It’s that time of year. The granting of the MacArthur awards and the Nobel Prizes. Which included 3 guys who were awarded the Nobel Prize for Physiology or Medicine for advancing the state of the art when it comes to circadian rhythms. And, the awardees didn’t devote their work solely to humans, but animals and plants, as well. (Amazingly, circadian rhythms affect disease susceptibility, growth rates- even the size of fruits that are grown.)
Sometimes, even your hoped for results astound you. Like, Dr. Hannah Iaccarino (MIT) found when she zapped a mouse with induced (but initial stages of) Alzheimer’s disease. The light caused brain wave induction (roughly 40 oscillations per second [Hz]). And, then she found that the toxic protein levels of amyloids halved.
So, last week I was having a discussion with a potential new client. The firm liked our expertise in taxation and finance, as well as management, but…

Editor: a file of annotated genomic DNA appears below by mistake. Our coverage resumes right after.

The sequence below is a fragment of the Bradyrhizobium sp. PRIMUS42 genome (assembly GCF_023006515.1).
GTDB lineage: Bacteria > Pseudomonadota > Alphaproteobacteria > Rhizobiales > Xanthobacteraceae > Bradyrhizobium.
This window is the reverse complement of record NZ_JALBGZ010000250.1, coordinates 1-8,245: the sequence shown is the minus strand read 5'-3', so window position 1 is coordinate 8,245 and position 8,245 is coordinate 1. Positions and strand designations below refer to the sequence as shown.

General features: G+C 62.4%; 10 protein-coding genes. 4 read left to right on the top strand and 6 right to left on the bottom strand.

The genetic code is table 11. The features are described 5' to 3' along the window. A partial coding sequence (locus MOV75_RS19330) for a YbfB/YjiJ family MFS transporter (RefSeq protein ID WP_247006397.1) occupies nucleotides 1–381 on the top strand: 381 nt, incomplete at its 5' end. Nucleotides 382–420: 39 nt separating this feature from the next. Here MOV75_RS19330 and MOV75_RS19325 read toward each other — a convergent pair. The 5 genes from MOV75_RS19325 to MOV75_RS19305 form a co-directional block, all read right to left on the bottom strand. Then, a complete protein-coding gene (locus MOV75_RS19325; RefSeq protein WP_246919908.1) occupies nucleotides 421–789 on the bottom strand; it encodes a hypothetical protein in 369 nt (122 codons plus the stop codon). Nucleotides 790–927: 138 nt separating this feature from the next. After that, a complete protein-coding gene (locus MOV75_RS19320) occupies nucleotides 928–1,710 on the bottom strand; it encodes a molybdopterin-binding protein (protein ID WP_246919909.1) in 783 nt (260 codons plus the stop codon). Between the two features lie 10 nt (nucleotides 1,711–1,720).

One of the things I learned at MIT was how universities can increase their ability to provide scholarships and maintain their educational excellence. It wasn’t from the conventional academic process. No, these funds didn’t come from government grants for research. Because even back then, there wasn’t much (or any) excess in the funding that was provided by NIH, DOD, NSF, and the variety of alphabet agencies that support our educational research programs.
There are some 10000 folks dying- while on the list to receive a kidney transplant- every year. But, there are still no stem cell produced kidneys. Which is why some Wake Forest researchers are seeking ways to skirt the political bugaboos regarding stem cells – and still trying to increase the availability of kidneys for those in need.